Potential for infection in orthopaedic practice due to individually packaged screws

G. Smith*, F. Vindenes, G. Keijzers, A. Rando

*Corresponding author for this work

Research output: Contribution to journalArticleResearchpeer-review

8 Citations (Scopus)

Abstract

The use of implants is widespread in orthopaedic practice. In recent times screws and plates have increasingly been supplied individually pre-packaged. We hypothesised that there is a potential for an increased risk of infection associated with the practice of using individually packaged screws. In this study an attempt was made to recreate as closely as possible the standard practice of opening screw packets in the operating theatre. The exterior of 50 screw packets was cultured. The outer screw packets were then opened over a draped instrument table above a petri dish. As a control, petri dishes were left open to the air in the same theatre environment. The packet exteriors grew cultures of organisms in 24/50 cases. The act of opening the packets yielded a growth in 7/50 cases. There was no growth on the control petri dishes. The significance of the result and potential solutions are discussed. Crown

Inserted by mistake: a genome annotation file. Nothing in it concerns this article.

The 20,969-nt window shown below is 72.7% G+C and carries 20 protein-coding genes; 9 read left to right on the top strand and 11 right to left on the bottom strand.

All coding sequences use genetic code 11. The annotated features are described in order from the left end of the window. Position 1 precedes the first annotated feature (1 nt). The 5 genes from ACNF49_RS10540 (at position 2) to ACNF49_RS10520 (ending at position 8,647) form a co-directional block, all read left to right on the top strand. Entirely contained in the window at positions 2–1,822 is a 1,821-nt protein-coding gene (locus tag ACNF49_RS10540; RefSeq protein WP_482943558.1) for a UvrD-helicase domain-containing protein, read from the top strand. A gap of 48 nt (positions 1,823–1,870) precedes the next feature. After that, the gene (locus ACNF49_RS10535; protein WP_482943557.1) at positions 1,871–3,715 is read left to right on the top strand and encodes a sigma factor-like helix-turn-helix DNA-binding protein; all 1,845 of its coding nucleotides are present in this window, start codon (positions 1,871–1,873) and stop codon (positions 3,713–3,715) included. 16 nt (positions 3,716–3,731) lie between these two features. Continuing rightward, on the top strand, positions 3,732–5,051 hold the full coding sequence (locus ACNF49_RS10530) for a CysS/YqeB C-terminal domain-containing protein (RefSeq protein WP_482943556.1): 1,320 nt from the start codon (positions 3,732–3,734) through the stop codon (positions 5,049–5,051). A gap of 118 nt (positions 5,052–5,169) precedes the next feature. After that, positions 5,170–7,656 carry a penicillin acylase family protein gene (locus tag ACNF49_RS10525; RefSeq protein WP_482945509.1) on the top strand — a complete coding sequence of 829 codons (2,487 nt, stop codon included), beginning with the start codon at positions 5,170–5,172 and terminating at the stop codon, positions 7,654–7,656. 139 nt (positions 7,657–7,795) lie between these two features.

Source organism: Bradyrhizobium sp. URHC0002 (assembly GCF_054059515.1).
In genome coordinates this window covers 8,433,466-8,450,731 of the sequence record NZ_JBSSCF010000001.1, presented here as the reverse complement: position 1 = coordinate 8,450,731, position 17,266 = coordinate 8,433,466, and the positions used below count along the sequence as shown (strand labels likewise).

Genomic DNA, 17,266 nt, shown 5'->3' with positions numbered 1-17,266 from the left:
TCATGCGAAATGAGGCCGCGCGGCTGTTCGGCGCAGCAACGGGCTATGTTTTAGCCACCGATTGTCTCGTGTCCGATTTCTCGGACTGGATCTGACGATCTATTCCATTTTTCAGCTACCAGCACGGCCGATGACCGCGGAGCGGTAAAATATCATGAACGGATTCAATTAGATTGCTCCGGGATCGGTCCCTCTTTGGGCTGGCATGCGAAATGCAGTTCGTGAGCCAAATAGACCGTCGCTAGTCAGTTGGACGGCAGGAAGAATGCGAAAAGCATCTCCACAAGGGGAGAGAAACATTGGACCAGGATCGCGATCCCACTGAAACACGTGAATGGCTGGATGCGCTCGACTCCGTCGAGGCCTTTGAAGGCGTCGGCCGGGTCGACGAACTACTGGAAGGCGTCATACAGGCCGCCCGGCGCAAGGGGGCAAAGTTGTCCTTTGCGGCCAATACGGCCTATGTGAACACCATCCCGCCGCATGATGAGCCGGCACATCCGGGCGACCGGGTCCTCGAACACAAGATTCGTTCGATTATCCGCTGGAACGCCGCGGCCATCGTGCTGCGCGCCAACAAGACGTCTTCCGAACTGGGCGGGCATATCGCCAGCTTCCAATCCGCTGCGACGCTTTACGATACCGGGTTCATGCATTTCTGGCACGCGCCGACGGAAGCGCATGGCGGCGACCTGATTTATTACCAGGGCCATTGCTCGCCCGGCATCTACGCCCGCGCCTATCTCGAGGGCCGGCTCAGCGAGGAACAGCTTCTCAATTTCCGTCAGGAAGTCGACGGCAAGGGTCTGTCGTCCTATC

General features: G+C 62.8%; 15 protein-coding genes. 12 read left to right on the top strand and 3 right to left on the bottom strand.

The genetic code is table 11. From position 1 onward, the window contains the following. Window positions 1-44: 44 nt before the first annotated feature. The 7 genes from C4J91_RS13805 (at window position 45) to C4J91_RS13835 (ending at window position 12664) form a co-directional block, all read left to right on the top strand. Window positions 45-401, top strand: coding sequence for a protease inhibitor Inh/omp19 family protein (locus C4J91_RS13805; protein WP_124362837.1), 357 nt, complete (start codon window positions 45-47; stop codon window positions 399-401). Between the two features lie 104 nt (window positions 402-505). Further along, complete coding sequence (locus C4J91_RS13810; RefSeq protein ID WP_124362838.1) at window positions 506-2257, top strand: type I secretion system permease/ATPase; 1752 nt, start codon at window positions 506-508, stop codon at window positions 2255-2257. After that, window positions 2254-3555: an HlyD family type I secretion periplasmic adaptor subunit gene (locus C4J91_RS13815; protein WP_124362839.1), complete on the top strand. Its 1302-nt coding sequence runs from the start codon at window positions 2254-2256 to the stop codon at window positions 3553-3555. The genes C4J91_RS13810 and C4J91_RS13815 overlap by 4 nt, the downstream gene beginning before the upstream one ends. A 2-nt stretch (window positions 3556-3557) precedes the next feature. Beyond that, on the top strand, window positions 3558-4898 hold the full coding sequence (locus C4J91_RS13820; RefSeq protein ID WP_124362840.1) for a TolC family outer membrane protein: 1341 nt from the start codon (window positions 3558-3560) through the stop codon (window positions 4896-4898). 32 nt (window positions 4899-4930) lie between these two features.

Original languageEnglish
Pages (from-to)163-165
Number of pages3
JournalInjury
Volume40
Issue number2
DOIs
Publication statusPublished - 1 Feb 2009
Externally publishedYes

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